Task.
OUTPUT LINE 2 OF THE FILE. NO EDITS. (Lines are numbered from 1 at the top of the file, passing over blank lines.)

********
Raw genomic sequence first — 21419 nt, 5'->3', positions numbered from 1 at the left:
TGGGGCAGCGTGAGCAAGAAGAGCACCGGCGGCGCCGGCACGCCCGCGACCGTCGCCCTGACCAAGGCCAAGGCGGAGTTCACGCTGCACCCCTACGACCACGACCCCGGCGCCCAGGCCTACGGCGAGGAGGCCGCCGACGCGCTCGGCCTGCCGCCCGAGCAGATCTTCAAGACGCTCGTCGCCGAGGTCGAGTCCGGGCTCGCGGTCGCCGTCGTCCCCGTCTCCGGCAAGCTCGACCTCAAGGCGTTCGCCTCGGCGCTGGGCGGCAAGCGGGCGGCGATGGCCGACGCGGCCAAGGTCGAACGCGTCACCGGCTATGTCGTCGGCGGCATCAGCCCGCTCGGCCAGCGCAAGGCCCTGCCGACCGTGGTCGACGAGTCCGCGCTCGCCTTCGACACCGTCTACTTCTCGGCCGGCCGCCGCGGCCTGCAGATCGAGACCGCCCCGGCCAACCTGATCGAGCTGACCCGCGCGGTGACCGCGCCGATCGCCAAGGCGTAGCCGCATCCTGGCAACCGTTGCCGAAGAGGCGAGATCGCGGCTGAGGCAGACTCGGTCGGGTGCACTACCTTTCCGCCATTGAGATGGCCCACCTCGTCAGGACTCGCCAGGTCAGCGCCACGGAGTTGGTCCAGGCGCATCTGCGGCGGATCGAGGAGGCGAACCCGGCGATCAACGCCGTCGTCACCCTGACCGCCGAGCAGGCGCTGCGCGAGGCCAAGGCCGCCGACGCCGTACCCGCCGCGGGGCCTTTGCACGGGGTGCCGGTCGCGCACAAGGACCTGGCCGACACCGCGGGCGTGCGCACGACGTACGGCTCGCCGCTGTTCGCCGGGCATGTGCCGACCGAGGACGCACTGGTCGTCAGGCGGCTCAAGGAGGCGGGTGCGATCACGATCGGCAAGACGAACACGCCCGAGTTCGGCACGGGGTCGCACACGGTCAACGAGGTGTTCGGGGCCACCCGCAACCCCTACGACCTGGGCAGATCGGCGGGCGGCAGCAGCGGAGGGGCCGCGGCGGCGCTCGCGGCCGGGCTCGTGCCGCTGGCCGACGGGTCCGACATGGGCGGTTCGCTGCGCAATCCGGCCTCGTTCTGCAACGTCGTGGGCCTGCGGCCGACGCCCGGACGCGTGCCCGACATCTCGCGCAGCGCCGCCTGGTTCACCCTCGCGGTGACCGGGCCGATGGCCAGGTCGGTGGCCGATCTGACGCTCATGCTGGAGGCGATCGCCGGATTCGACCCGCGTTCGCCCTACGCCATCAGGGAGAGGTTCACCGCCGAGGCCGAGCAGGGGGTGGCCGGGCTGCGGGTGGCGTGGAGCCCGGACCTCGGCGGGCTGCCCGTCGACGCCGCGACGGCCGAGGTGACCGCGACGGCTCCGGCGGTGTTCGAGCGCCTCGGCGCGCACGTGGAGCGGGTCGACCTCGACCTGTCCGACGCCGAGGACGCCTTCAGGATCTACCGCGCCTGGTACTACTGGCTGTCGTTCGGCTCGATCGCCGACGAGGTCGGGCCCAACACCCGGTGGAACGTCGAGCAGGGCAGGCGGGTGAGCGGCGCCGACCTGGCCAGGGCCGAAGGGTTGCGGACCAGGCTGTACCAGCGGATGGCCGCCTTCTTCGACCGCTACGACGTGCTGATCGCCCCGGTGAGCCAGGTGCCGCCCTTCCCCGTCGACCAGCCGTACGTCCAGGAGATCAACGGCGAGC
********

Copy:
TGGGGCAGCGTGAGCAAGAAGAGCACCGGCGGCGCCGGCACGCCCGCGACCGTCGCCCTGACCAAGGCCAAGGCGGAGTTCACGCTGCACCCCTACGACCACGACCCCGGCGCCCAGGCCTACGGCGAGGAGGCCGCCGACGCGCTCGGCCTGCCGCCCGAGCAGATCTTCAAGACGCTCGTCGCCGAGGTCGAGTCCGGGCTCGCGGTCGCCGTCGTCCCCGTCTCCGGCAAGCTCGACCTCAAGGCGTTCGCCTCGGCGCTGGGCGGCAAGCGGGCGGCGATGGCCGACGCGGCCAAGGTCGAACGCGTCACCGGCTATGTCGTCGGCGGCATCAGCCCGCTCGGCCAGCGCAAGGCCCTGCCGACCGTGGTCGACGAGTCCGCGCTCGCCTTCGACACCGTCTACTTCTCGGCCGGCCGCCGCGGCCTGCAGATCGAGACCGCCCCGGCCAACCTGATCGAGCTGACCCGCGCGGTGACCGCGCCGATCGCCAAGGCGTAGCCGCATCCTGGCAACCGTTGCCGAAGAGGCGAGATCGCGGCTGAGGCAGACTCGGTCGGGTGCACTACCTTTCCGCCATTGAGATGGCCCACCTCGTCAGGACTCGCCAGGTCAGCGCCACGGAGTTGGTCCAGGCGCATCTGCGGCGGATCGAGGAGGCGAACCCGGCGATCAACGCCGTCGTCACCCTGACCGCCGAGCAGGCGCTGCGCGAGGCCAAGGCCGCCGACGCCGTACCCGCCGCGGGGCCTTTGCACGGGGTGCCGGTCGCGCACAAGGACCTGGCCGACACCGCGGGCGTGCGCACGACGTACGGCTCGCCGCTGTTCGCCGGGCATGTGCCGACCGAGGACGCACTGGTCGTCAGGCGGCTCAAGGAGGCGGGTGCGATCACGATCGGCAAGACGAACACGCCCGAGTTCGGCACGGGGTCGCACACGGTCAACGAGGTGTTCGGGGCCACCCGCAACCCCTACGACCTGGGCAGATCGGCGGGCGGCAGCAGCGGAGGGGCCGCGGCGGCGCTCGCGGCCGGGCTCGTGCCGCTGGCCGACGGGTCCGACATGGGCGGTTCGCTGCGCAATCCGGCCTCGTTCTGCAACGTCGTGGGCCTGCGGCCGACGCCCGGACGCGTGCCCGACATCTCGCGCAGCGCCGCCTGGTTCACCCTCGCGGTGACCGGGCCGATGGCCAGGTCGGTGGCCGATCTGACGCTCATGCTGGAGGCGATCGCCGGATTCGACCCGCGTTCGCCCTACGCCATCAGGGAGAGGTTCACCGCCGAGGCCGAGCAGGGGGTGGCCGGGCTGCGGGTGGCGTGGAGCCCGGACCTCGGCGGGCTGCCCGTCGACGCCGCGACGGCCGAGGTGACCGCGACGGCTCCGGCGGTGTTCGAGCGCCTCGGCGCGCACGTGGAGCGGGTCGACCTCGACCTGTCCGACGCCGAGGACGCCTTCAGGATCTACCGCGCCTGGTACTACTGGCTGTCGTTCGGCTCGATCGCCGACGAGGTCGGGCCCAACACCCGGTGGAACGTCGAGCAGGGCAGGCGGGTGAGCGGCGCCGACCTGGCCAGGGCCGAAGGGTTGCGGACCAGGCTGTACCAGCGGATGGCCGCCTTCTTCGACCGCTACGACGTGCTGATCGCCCCGGTGAGCCAGGTGCCGCCCTTCCCCGTCGACCAGCCGTACGTCCAGGAGATCAACGGCGAGC